From Teflpedia

Wiktionary (/wɪkʃənəri/) is a wiki-based dictionary, a sister project to Wikipedia, run by the Wikimedia Foundation.[1]

It is available in English and other languages, but each version also accepts both L1 and foreign entries.

The English entry has about 6 million content pages as of 2019[2], which is more than the English Wikipedia. Note that this is total different spellings in all their forms, rather than headwords.

Unfortunately, Wiki software isn't well-designed to deal with either multiple languages or homographs. The entry on "love" for example[3] contains a main entry for English, plus additional entries for Czech, Danish, Dutch, French, Friulian, Inari Sami, Middle Dutch, Middle English, Norwegian Bokmål, Norwegian Nynorsk, Romani and Serbo-Croatian(!)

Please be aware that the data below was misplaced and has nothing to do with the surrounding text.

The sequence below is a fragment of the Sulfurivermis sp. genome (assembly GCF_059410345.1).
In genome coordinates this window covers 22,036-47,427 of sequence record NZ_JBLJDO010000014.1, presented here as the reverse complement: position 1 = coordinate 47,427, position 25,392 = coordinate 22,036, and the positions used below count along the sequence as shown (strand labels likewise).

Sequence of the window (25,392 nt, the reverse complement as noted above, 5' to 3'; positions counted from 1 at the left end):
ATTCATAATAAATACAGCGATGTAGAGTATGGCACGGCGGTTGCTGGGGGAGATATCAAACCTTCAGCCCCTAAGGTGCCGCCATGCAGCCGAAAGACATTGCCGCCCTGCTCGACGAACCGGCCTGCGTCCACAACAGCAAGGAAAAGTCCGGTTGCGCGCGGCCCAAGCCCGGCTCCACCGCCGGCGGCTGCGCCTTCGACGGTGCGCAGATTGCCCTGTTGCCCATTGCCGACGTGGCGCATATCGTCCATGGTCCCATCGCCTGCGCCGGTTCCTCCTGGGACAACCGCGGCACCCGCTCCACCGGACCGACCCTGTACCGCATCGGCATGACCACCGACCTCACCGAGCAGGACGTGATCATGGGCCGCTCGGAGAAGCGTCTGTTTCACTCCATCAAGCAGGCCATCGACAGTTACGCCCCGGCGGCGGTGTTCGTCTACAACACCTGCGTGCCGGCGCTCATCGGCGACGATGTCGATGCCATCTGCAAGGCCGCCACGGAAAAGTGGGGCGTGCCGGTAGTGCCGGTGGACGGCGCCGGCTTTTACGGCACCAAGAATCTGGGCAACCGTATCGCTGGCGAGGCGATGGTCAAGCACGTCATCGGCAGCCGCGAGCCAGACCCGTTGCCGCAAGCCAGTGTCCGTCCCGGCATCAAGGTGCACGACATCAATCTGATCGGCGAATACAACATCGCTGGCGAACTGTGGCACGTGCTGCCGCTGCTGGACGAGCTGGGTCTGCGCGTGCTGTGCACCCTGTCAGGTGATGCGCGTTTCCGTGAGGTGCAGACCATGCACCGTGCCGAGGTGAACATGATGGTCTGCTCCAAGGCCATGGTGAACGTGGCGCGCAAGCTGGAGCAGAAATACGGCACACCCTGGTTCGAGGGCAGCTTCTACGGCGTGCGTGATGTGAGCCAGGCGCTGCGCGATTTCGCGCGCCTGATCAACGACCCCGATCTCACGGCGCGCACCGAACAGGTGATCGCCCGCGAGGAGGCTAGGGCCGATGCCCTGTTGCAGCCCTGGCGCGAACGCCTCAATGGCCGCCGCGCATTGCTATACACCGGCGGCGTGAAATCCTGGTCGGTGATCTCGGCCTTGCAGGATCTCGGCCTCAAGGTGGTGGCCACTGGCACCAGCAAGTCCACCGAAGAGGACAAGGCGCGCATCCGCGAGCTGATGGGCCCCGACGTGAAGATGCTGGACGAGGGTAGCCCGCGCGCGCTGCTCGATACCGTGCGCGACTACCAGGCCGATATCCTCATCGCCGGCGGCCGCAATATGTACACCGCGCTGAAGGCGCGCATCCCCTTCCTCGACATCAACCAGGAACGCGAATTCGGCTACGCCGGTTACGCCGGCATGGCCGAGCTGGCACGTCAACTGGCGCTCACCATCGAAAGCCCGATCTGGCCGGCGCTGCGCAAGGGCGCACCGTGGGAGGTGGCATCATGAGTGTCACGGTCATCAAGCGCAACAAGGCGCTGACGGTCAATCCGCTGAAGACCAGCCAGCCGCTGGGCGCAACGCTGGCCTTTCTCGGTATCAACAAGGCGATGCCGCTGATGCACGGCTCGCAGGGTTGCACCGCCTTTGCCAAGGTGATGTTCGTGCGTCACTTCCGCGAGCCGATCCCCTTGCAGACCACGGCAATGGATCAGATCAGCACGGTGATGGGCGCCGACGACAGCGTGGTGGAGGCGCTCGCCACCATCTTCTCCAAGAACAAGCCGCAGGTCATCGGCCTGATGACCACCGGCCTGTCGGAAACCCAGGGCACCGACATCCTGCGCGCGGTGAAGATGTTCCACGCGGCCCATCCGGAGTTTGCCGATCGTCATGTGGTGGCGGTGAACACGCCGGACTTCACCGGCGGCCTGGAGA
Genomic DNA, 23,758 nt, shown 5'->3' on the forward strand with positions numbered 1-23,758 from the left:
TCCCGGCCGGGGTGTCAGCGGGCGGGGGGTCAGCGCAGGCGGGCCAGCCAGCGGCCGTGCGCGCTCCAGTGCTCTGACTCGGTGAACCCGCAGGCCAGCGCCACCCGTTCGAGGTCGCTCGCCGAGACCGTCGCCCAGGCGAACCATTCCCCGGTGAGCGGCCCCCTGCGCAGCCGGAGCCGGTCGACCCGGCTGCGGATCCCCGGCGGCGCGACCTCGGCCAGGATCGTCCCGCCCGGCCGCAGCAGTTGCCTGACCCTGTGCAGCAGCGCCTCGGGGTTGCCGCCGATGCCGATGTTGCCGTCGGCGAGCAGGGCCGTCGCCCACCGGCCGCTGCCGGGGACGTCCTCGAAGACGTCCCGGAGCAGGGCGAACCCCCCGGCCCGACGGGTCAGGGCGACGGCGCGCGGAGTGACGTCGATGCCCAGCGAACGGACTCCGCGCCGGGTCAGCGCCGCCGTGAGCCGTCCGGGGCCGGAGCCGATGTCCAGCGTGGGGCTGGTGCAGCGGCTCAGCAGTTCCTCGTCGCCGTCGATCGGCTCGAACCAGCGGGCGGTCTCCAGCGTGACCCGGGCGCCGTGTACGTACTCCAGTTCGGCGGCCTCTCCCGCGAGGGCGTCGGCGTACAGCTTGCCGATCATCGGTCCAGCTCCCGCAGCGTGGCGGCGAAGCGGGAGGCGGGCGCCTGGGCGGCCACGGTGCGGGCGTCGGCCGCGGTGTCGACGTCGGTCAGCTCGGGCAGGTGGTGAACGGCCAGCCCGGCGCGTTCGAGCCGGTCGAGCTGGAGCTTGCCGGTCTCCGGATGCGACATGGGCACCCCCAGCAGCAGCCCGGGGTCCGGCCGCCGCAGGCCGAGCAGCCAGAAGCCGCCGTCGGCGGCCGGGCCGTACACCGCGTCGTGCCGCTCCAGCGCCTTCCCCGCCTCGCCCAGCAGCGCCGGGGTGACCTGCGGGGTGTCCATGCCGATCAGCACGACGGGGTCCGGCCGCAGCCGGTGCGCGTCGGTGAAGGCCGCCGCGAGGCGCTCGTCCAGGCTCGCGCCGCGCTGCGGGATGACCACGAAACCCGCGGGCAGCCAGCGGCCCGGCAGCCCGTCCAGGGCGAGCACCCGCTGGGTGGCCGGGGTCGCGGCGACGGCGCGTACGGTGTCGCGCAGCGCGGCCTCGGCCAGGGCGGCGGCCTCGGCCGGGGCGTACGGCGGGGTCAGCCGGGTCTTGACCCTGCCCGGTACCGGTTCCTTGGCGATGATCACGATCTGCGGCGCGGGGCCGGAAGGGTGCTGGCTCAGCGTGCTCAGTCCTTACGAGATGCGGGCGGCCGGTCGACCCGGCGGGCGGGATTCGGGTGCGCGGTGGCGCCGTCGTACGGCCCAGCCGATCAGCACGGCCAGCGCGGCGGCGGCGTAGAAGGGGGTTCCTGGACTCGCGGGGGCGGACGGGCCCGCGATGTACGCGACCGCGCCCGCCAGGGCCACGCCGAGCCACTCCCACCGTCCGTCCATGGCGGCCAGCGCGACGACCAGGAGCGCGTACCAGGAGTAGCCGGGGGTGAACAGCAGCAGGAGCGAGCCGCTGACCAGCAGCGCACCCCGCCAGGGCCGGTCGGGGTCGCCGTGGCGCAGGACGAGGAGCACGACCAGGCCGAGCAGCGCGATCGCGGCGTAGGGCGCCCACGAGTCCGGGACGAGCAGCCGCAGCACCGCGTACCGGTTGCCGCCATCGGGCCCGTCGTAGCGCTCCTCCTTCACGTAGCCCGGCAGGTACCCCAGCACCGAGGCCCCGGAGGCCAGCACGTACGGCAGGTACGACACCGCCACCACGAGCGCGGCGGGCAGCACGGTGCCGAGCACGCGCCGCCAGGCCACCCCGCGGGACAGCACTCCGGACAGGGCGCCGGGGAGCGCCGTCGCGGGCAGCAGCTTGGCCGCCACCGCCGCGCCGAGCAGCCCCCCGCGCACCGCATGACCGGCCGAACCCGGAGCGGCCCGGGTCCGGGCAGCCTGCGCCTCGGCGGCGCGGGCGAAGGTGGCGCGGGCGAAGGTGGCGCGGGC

Meanwhile, the entry for "like"[4] has no less than 9 entries in English, covering its use as a noun, 2 different verbs, an adjective, an adverb, a conjunction, and a preposition or particle(!)

Separate pages for each headword do not exist.

Technically speaking, Wiktionary classifies words according to traditional grammar rather than modern scientific grammar.

They also fail to identify (1) which verbs can undergo dative shift and those which can't and (2) reporting verbs.

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